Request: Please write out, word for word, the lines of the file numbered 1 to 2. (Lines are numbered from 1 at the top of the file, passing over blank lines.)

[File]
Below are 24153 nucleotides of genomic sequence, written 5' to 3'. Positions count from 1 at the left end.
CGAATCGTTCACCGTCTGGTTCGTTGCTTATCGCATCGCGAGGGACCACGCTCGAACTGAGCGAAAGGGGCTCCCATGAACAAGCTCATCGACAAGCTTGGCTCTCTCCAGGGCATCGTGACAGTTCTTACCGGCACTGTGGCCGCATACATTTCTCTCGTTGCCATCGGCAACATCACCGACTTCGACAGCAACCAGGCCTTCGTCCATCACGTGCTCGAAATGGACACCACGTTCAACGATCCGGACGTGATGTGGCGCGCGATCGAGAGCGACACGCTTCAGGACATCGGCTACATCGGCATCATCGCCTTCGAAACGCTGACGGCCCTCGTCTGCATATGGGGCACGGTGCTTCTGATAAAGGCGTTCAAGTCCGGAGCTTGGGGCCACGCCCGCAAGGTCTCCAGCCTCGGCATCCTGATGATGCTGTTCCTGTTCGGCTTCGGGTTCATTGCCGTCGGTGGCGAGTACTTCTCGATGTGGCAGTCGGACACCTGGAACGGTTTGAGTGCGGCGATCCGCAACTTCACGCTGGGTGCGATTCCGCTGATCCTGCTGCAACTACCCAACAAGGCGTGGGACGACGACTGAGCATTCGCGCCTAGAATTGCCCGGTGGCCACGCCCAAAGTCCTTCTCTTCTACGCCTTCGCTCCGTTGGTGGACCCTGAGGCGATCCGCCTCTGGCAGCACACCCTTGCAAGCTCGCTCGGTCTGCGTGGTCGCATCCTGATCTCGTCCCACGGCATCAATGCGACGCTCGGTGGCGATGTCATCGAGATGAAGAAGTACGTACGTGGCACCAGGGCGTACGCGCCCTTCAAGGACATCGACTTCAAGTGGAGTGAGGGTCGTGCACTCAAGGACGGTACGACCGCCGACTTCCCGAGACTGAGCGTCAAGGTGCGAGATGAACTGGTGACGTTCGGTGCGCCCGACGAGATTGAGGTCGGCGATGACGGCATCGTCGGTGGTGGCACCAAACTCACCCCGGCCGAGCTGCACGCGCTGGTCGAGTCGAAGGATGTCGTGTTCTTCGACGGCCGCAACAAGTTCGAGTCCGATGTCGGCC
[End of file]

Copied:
Below are 24153 nucleotides of genomic sequence, written 5' to 3'. Positions count from 1 at the left end.
CGAATCGTTCACCGTCTGGTTCGTTGCTTATCGCATCGCGAGGGACCACGCTCGAACTGAGCGAAAGGGGCTCCCATGAACAAGCTCATCGACAAGCTTGGCTCTCTCCAGGGCATCGTGACAGTTCTTACCGGCACTGTGGCCGCATACATTTCTCTCGTTGCCATCGGCAACATCACCGACTTCGACAGCAACCAGGCCTTCGTCCATCACGTGCTCGAAATGGACACCACGTTCAACGATCCGGACGTGATGTGGCGCGCGATCGAGAGCGACACGCTTCAGGACATCGGCTACATCGGCATCATCGCCTTCGAAACGCTGACGGCCCTCGTCTGCATATGGGGCACGGTGCTTCTGATAAAGGCGTTCAAGTCCGGAGCTTGGGGCCACGCCCGCAAGGTCTCCAGCCTCGGCATCCTGATGATGCTGTTCCTGTTCGGCTTCGGGTTCATTGCCGTCGGTGGCGAGTACTTCTCGATGTGGCAGTCGGACACCTGGAACGGTTTGAGTGCGGCGATCCGCAACTTCACGCTGGGTGCGATTCCGCTGATCCTGCTGCAACTACCCAACAAGGCGTGGGACGACGACTGAGCATTCGCGCCTAGAATTGCCCGGTGGCCACGCCCAAAGTCCTTCTCTTCTACGCCTTCGCTCCGTTGGTGGACCCTGAGGCGATCCGCCTCTGGCAGCACACCCTTGCAAGCTCGCTCGGTCTGCGTGGTCGCATCCTGATCTCGTCCCACGGCATCAATGCGACGCTCGGTGGCGATGTCATCGAGATGAAGAAGTACGTACGTGGCACCAGGGCGTACGCGCCCTTCAAGGACATCGACTTCAAGTGGAGTGAGGGTCGTGCACTCAAGGACGGTACGACCGCCGACTTCCCGAGACTGAGCGTCAAGGTGCGAGATGAACTGGTGACGTTCGGTGCGCCCGACGAGATTGAGGTCGGCGATGACGGCATCGTCGGTGGTGGCACCAAACTCACCCCGGCCGAGCTGCACGCGCTGGTCGAGTCGAAGGATGTCGTGTTCTTCGACGGCCGCAACAAGTTCGAGTCCGATGTCGGCC